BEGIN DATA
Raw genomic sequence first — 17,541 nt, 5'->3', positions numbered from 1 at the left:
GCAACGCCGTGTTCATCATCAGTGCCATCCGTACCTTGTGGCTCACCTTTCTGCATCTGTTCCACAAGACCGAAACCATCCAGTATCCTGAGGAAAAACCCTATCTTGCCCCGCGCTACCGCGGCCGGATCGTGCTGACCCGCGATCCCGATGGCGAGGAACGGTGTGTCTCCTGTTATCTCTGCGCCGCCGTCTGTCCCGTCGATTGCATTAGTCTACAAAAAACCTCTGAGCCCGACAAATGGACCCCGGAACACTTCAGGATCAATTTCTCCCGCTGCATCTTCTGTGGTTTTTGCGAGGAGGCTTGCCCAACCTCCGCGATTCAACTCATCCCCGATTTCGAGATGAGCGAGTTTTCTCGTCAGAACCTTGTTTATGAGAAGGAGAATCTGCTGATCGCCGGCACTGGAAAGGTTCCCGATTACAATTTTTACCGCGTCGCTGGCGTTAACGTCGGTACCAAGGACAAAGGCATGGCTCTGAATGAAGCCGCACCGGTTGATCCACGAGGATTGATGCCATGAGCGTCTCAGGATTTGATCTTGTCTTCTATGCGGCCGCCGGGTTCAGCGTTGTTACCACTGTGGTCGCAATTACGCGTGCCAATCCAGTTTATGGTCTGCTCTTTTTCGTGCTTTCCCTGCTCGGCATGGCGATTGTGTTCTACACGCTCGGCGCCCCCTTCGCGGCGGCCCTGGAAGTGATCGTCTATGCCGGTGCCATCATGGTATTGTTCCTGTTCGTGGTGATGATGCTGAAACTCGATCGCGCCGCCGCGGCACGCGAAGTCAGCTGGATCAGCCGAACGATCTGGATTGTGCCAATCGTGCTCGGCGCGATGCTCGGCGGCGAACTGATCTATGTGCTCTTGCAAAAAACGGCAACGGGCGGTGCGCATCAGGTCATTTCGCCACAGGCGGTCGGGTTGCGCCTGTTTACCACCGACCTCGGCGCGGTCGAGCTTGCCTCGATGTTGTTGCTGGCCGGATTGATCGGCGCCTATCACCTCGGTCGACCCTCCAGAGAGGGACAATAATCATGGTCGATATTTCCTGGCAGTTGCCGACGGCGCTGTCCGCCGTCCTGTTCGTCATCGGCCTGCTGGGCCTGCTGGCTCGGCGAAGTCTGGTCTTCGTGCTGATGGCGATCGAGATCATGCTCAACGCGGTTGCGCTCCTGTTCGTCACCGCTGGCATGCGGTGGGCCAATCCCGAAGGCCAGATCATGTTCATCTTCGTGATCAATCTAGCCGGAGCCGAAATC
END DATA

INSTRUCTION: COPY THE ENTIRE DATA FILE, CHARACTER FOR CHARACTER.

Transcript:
Raw genomic sequence first — 17,541 nt, 5'->3', positions numbered from 1 at the left:
GCAACGCCGTGTTCATCATCAGTGCCATCCGTACCTTGTGGCTCACCTTTCTGCATCTGTTCCACAAGACCGAAACCATCCAGTATCCTGAGGAAAAACCCTATCTTGCCCCGCGCTACCGCGGCCGGATCGTGCTGACCCGCGATCCCGATGGCGAGGAACGGTGTGTCTCCTGTTATCTCTGCGCCGCCGTCTGTCCCGTCGATTGCATTAGTCTACAAAAAACCTCTGAGCCCGACAAATGGACCCCGGAACACTTCAGGATCAATTTCTCCCGCTGCATCTTCTGTGGTTTTTGCGAGGAGGCTTGCCCAACCTCCGCGATTCAACTCATCCCCGATTTCGAGATGAGCGAGTTTTCTCGTCAGAACCTTGTTTATGAGAAGGAGAATCTGCTGATCGCCGGCACTGGAAAGGTTCCCGATTACAATTTTTACCGCGTCGCTGGCGTTAACGTCGGTACCAAGGACAAAGGCATGGCTCTGAATGAAGCCGCACCGGTTGATCCACGAGGATTGATGCCATGAGCGTCTCAGGATTTGATCTTGTCTTCTATGCGGCCGCCGGGTTCAGCGTTGTTACCACTGTGGTCGCAATTACGCGTGCCAATCCAGTTTATGGTCTGCTCTTTTTCGTGCTTTCCCTGCTCGGCATGGCGATTGTGTTCTACACGCTCGGCGCCCCCTTCGCGGCGGCCCTGGAAGTGATCGTCTATGCCGGTGCCATCATGGTATTGTTCCTGTTCGTGGTGATGATGCTGAAACTCGATCGCGCCGCCGCGGCACGCGAAGTCAGCTGGATCAGCCGAACGATCTGGATTGTGCCAATCGTGCTCGGCGCGATGCTCGGCGGCGAACTGATCTATGTGCTCTTGCAAAAAACGGCAACGGGCGGTGCGCATCAGGTCATTTCGCCACAGGCGGTCGGGTTGCGCCTGTTTACCACCGACCTCGGCGCGGTCGAGCTTGCCTCGATGTTGTTGCTGGCCGGATTGATCGGCGCCTATCACCTCGGTCGACCCTCCAGAGAGGGACAATAATCATGGTCGATATTTCCTGGCAGTTGCCGACGGCGCTGTCCGCCGTCCTGTTCGTCATCGGCCTGCTGGGCCTGCTGGCTCGGCGAAGTCTGGTCTTCGTGCTGATGGCGATCGAGATCATGCTCAACGCGGTTGCGCTCCTGTTCGTCACCGCTGGCATGCGGTGGGCCAATCCCGAAGGCCAGATCATGTTCATCTTCGTGATCAATCTAGCCGGAGCCGAAATC